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Welcome to Algebra I: Modeling Real-World Situations

9 minutes

Hey, guys. Welcome to Algebra I. Today we'll be working on modeling real-world situations. If you've had practice translating expressions, you've already got a bit of a handle on this. Let's take a look and get started.

(Describer) She touches a screen and a phrase appears.

Okay. So, "a number increased by 5." You've dealt with situations like that when you were translating expressions, right? How would you translate that to something numeric? Remember? I see "increased by," so that gave you a hint you were adding.

(Describer) She underlines it.

You're increasing some number by five.

(Describer) She writes.

So, you had some practice translating x plus 5. Let's keep jogging your memory. "The product of 7 and a number." You remember "product" let you know you were multiplying. So, product 7 and a number.

(Describer) 7x.

Okay. All right. "Seventeen more dollars than Kenny." All right, that's a real-world situation, but how you translate something like that is not much unlike how you would translate every good old algebraic expression. Let's keep going. You'll see how you handle that.

(Describer) She changes the screen.

Step 1: Decide what you want your variable to represent. You've got a real-world situation. You've got to figure out what's your unknown. Step 2: Identify the keyword, 'cause that'll tell you what operation you've got to do: add, subtract, multiple, divide, if you've got an exponent. The keyword gives you a hint on that. The final step is writing that expression. Remember those three steps. You can even write a note to yourself. That's gonna help us work through these problems. Let's keep going. "Example 1: Three more points than the other team scored." Now, what I don't know in this case is how many points the other team scored. That's what I'm gonna let my variable represent, and you can pick any letter you want for your variable. Many times you'll notice that they'll choose a variable that reminds them of the situation. For example, the "points the other team scored." Let me catch that. It's the points the other team scored. I'm gonna let p represent those points.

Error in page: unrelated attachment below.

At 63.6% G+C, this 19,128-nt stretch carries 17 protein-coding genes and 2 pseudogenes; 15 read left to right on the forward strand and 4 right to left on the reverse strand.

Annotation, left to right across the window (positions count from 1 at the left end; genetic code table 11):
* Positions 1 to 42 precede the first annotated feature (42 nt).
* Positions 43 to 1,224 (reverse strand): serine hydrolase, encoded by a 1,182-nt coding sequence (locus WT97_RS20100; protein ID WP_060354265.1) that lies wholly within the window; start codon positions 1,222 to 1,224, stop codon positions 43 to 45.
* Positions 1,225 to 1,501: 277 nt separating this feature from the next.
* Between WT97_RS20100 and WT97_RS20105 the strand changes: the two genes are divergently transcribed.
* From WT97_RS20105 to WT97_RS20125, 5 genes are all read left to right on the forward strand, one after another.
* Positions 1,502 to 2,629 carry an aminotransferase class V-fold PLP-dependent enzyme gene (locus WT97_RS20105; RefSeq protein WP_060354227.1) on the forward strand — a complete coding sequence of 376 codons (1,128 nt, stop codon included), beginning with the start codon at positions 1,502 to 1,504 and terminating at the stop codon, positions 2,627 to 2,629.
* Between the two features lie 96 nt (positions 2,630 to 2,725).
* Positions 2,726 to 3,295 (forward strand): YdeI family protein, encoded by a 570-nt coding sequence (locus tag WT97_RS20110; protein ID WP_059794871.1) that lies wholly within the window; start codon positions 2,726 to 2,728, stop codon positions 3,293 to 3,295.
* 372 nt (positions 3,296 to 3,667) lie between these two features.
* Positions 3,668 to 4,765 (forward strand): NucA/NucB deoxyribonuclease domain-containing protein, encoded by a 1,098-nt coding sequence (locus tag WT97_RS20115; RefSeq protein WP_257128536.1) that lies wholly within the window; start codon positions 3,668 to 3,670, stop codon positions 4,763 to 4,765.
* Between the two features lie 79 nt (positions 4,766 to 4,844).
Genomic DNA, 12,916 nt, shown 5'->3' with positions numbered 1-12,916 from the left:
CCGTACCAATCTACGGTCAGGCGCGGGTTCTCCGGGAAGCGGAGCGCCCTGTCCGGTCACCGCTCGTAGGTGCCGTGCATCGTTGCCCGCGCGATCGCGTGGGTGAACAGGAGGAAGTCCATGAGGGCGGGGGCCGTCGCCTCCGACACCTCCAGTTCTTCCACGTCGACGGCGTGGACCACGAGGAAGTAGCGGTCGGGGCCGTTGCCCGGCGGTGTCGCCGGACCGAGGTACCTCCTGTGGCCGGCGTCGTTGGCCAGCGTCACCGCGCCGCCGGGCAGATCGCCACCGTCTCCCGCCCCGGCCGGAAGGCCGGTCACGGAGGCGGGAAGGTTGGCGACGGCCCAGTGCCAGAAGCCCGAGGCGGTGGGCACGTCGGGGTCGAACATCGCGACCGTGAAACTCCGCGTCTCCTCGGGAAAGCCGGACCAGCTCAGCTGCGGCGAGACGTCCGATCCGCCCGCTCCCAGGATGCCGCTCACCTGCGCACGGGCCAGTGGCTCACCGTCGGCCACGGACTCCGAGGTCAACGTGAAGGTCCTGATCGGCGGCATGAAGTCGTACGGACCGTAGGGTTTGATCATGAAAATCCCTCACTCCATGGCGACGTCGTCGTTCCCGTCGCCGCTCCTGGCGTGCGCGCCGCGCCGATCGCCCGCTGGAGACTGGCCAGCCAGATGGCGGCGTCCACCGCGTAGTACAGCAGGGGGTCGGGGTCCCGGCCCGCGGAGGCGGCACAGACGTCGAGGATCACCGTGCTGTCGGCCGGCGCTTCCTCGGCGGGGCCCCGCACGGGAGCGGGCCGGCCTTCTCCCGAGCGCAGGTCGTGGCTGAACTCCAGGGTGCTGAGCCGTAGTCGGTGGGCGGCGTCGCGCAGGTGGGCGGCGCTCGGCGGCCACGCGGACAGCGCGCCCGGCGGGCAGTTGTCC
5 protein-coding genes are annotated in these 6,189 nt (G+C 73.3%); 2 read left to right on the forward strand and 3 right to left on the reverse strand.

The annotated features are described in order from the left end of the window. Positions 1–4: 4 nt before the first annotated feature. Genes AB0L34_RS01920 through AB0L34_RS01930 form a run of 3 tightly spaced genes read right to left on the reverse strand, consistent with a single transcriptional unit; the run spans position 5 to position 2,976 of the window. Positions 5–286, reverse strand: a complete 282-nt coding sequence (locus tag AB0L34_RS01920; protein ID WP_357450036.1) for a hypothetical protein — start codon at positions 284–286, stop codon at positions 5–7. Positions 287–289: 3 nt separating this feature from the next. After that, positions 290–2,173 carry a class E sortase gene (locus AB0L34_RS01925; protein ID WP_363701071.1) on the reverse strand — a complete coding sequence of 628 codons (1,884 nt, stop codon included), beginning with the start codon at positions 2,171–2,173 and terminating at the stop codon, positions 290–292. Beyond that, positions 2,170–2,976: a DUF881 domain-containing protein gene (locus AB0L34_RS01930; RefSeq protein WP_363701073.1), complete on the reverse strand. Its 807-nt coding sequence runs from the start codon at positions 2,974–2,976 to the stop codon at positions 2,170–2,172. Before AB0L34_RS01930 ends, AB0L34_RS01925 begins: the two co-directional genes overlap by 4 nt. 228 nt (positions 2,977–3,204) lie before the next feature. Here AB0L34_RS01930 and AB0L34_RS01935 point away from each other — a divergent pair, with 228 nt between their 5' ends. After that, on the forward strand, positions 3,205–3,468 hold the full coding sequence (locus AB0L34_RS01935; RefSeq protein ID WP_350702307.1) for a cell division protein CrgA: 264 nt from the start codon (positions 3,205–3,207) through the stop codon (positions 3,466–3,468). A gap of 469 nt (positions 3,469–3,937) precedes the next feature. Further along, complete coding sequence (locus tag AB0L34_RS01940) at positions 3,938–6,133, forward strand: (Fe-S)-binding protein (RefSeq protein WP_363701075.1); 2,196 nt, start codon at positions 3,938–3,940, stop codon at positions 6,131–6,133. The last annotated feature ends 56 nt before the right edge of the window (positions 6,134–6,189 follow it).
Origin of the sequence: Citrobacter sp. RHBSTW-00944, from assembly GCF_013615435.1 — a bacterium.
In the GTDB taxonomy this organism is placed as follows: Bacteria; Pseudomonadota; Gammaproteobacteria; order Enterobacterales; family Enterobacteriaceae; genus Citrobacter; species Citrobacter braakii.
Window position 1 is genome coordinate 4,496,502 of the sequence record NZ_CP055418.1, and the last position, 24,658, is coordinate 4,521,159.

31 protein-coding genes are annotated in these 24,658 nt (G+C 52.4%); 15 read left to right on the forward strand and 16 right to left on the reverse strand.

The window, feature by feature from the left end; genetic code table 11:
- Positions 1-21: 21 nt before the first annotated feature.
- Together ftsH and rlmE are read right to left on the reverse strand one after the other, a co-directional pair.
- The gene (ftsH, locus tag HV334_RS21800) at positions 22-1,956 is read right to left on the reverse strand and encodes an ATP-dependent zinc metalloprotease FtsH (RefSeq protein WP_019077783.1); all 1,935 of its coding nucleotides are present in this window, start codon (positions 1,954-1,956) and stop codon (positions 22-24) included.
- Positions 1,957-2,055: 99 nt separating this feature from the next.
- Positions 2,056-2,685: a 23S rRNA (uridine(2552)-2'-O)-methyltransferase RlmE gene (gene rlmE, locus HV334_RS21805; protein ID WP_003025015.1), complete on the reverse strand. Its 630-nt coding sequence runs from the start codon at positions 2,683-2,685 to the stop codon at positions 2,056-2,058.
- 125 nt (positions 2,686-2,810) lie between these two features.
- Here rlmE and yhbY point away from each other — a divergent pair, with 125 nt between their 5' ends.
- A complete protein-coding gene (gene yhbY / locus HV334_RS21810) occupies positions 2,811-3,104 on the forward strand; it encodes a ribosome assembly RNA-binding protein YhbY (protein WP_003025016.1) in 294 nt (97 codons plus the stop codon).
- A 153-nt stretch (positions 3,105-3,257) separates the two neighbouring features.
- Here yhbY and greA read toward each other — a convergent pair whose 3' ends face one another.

(Describer) She writes "P: points".

So, p is the points that the other team scored. And there were 3 more points than that team scored. So, you remember that "more," that told you you were adding. So, I have 3 more points than the other team. You translated that real-world situation: 3 plus p. Or you could've said, "p plus 3." Either one's fine. Okay? Let's try the next one. "Four years younger than Kendall." Okay. What I don't know here is how old Kendall is. So, that is what my variable is gonna represent.

(Describer) Kendall.

I'm gonna let k represent Kendall's age.

(Describer) She writes, "K: Kendall's age."

That's my unknown. I have no clue how old Kendall is. What I do know is I need to represent a situation of 4 years younger than Kendall. Think about younger in the real world. If you're younger than someone, then your age is less than theirs. So, remember "less than"? That told us we were subtracting.

(Describer) She connects the word "younger" to "less than".

So, 4 years less than Kendall. I've got Kendall's age, and I need 4 less than that. So, I could represent that: k minus 4. Okay? Are you seeing how it's not much different than translating expressions? You have that extra step of interpreting the situation and deciding what your variable needs to represent, okay? "Example 3: The bill at the restaurant was split evenly 4 ways." I like to eat, so this happens sometimes to me. What you don't know here is what the bill is. So, I'll pick b. I'll let b represent the bill. We're gonna split the bill evenly 4 ways. So, that split? We're dividing. We're dividing that bill up 4 equal ways. So, I have b divided by 4. That is how I just modeled that real-world situation. All right, example 4. I know you saw all those words. And in math, you see the word problem, and it's like, "I don't want to bother with it." Take a deep breath, take it in chunks, and they're easier that way. Take your time and it won't be too bad at the end.